Another big lesson Roger has learned is to “get educated and stay educated. Things change.” He’s not just talking about formal education, like getting an agricultural degree at a university, but also exploring free resources online to learn from other growers. “There’s some YouTube people doing outstanding work at not just growing, but then telling you how they’re growing.” He added, “I’m a graduate of YouTube University.” Great YouTube to channels to explore include those from the University of Vermont and CONTACT. The videos allow you to see what other people are doing and learn from subject matter experts. How are people fixing floors to reduce the risk of tripping and cross-contamination? What kind of water do they use? What really happens when you don’t follow the label and add too much chlorine to your sanitizing solution? Roger has found that “if you don’t pay attention to what other people are doing well, you’re gonna fail.”
A class Roger and other small farmers from his area participated in was the Produce Safety Alliance Grower Training, the “best eight hours of my life,” he said with a grin. April didn’t get a chance to go, but Roger brought home the manual, and she read every word and took notes. (Editor’s note – Betsy Bihn, if you’re reading this, it’s a true story!) The biggest lesson they took from the class and the manual was to focus on cleaning. April considers the risks of cross-contamination, like “if you are going from one farm to another and sharing tools” and how you could also potentially share pathogens and soil-borne diseases from farm to farm. April and Roger have really dialed in their cleaning and sanitizing practices, focusing on food contact surfaces and tools to help reduce risks – another requirement of the FSMA Produce Safety Rule. April said this includes “the totes, the surfaces, the cooler.”
The training also caused April and Roger to consider how they use water in their wash/pack. Roger used to crank up the pressure on the hose and spray water everywhere, but he learbed that an extreme amount of spray could help splatter pathogens from one corner of the wash pack to another. They still spray water to clean, but now in a more controlled way.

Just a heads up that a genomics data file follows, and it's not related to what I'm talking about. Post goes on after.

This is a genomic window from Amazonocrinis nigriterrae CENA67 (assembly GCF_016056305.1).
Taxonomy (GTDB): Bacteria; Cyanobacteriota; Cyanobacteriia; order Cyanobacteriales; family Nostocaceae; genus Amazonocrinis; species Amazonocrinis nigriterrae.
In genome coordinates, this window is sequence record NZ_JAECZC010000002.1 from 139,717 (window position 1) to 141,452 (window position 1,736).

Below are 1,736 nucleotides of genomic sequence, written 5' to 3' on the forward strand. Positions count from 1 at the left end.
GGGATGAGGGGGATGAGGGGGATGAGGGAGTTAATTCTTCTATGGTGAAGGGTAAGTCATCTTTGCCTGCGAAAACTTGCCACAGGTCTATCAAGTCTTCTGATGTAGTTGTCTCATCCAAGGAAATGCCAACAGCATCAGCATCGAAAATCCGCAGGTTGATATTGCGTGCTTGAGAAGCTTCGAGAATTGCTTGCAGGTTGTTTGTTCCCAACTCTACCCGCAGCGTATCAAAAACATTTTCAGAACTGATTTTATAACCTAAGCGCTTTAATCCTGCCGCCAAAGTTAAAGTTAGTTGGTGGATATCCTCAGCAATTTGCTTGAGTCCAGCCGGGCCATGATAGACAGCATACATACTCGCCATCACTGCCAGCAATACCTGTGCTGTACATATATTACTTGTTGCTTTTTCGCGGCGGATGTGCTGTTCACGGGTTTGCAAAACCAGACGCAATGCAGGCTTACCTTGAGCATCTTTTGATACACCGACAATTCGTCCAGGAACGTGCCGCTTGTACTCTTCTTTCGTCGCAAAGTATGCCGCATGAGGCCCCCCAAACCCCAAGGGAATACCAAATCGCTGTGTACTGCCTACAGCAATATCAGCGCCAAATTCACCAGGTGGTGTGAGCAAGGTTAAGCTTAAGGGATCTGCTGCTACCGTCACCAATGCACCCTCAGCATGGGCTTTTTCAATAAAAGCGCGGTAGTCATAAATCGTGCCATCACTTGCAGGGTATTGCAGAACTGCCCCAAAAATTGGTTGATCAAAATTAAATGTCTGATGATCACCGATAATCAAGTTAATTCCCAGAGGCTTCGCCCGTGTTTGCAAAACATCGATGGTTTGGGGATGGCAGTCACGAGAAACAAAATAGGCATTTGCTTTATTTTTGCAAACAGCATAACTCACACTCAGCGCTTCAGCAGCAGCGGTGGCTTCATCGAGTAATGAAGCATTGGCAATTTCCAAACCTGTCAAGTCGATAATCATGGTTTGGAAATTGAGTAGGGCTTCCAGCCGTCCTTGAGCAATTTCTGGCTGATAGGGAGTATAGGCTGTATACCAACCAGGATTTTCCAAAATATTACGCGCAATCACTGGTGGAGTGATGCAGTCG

Roger also said, “I listen to podcasts all the time” and “I hear stuff on the podcast in that class. All the time.” One of his favorite podcasts is the Farmer’s Share, hosted by Andy Chamberlin through the University of Vermont Extension and the Vermont Vegetable & Berry Growers Association. Another place to find information is the Local Food Safety Collaborative (LFSC) website and their Food Safety Dish podcast. Reflecting on his and April’s love of learning, Roger shared that “where you are five years from now, it depends on the books you’re reading, the people you associate with.” The lessons you learn and then share with others will improve your farm and practices year after year.
Small-scale, rural agriculture for April and Roger is a practical dream that they hope continues to thrive in other rural communities around the county. That way, as Roger sees it, “every community would have food.” April thinks of the tradition of victory gardens and how they were “practical” and “normal.” Building community, following best practices, and sharing information with other farmers is a tried and true method to helping make some of these old traditions new and normal again.
For even more food safety resources, visit the Local Food Safety Collaborative website along with the Food Safety Resource Clearinghouse for a curated source of food safety guides, factsheets, templates, and more. Don’t forget to follow LFSC on Facebook and Twitter for updates on the latest food safety news.
This project website is supported by the Food and Drug Administration (FDA) of the U.S. Department of Health and Human Services (HHS) as part of a financial assistance award TBD totaling $1,000,000 with 100 percent funded by FDA/HHS. The contents are those of the author(s) and do not necessarily represent the official views of, nor an endorsement, by FDA/HHS, or the U.S. Government.